Habitat: India’s hot and dry season reaches its most oppressive stage during May, when temperatures as high as 49°C (120°F) are commonly recorded in the northern plains. Temperatures in the southern peninsula are somewhat lower, averaging 35° to 40°C (95° to 104°F). At higher altitudes, as in the Western Ghats and the Himalayas, temperatures are considerably cooler.
Temp/humidity: I keep the temperature between 78°-82°F and the humidity at 65%-75%. The substrate in the terrarium is kept dry; I mist once a week and monthly, I moist the substrate, than allow it to dry out completely.
Enclosure: This is a arboreal tarantula. As spiderling or juvenile, I put a twig in the vial so it may climb. When they get between three and four inches (3"-4"), I housed them in their permanent enclosures. They should be given a vertical branch or cork to climb upon. Their enclosure should be taller than longer. I use a round, vertical, critter cage for their terrarium.
Substrate: one inch (1") of substrate in deli cup for spiderlings, and two inches (2") in a terrarium for sub-adult to adult. (I use a mixture of peat moss, vermiculite, coconut fiber and dirt for firmness, as the substrate).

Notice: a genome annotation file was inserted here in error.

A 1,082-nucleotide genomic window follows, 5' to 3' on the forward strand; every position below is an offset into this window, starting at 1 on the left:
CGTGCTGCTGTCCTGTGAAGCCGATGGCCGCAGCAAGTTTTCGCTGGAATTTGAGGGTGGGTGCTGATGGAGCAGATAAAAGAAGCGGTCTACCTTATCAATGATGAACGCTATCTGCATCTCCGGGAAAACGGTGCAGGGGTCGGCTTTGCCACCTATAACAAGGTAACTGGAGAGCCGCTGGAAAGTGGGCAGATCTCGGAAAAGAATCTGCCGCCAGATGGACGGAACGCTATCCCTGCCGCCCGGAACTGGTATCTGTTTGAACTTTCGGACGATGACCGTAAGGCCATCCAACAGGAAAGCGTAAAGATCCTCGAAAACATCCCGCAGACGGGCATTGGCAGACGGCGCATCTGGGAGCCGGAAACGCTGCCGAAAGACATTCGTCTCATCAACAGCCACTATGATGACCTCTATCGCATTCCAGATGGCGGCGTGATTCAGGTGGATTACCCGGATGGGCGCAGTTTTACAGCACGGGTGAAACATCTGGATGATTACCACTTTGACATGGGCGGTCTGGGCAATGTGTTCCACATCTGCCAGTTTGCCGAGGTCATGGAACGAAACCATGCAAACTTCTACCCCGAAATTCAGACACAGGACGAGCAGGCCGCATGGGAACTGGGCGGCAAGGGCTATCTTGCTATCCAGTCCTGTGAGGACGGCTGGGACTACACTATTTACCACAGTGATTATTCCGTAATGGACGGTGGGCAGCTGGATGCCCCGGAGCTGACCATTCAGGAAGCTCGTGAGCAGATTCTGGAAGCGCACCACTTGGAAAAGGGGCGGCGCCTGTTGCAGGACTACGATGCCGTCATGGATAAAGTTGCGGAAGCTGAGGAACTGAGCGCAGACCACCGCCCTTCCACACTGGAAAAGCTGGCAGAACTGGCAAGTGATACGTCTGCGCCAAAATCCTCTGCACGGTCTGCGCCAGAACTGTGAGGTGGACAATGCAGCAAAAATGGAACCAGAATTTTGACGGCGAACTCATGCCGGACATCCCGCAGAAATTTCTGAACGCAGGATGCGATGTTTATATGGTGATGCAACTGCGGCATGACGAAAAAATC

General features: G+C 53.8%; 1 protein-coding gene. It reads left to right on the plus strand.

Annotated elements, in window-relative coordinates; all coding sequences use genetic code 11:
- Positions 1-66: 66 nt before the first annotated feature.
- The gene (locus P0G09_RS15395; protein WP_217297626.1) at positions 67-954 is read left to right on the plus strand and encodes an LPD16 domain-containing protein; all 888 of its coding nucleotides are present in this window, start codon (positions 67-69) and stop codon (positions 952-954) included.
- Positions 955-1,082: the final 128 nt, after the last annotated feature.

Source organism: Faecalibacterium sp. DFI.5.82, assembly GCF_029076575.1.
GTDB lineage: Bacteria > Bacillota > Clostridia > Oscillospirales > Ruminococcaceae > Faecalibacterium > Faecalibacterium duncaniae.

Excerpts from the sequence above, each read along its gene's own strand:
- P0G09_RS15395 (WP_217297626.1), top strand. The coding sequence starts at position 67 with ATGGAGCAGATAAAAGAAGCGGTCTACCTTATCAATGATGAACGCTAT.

Retreat/Hide: A ten inch (25.4cm) vertical bark leaned against the cage.
Food Consumption: I introduced one-forth inch (0.635cm) baby crickets to the spiderlings. Now I give my Tiger Ornamental two (2) - one inch B. dubia roaches or seven (7) adult crickets weekly. This species is a excellent eater. For variety, I give my girl one (1) house gecko every six (6) months.
Water Requirements: I glued a small container for water to the bark and mist.
Growth Rate: This is a fast growing tarantula. I bought her at one inch (2.54cm). The first year she attained a leg length of three inches (7.62cm).
Adult Size: I read that this tarantula can reach a leg length of seven inches (25.5cm). My girl is five inches (12.7cm).
Temperament: This is a very fast moving spider. It is not what I would consider a defensive tarantula, but will probably bite if provoked.
Comments: As a introduction to this Genus, I suggest you get a large Aviculariaspecies such as Avicularia braunshauseni.
This is a fairly new species to the American pet trade. It has patterns similar to the P. miranda, but the basic color is more light grey.
It is reported that the toxin from this tarantula is stronger than most tarantulas. Because of its speed, and toxin, this species is not recommended as a beginner tarantula.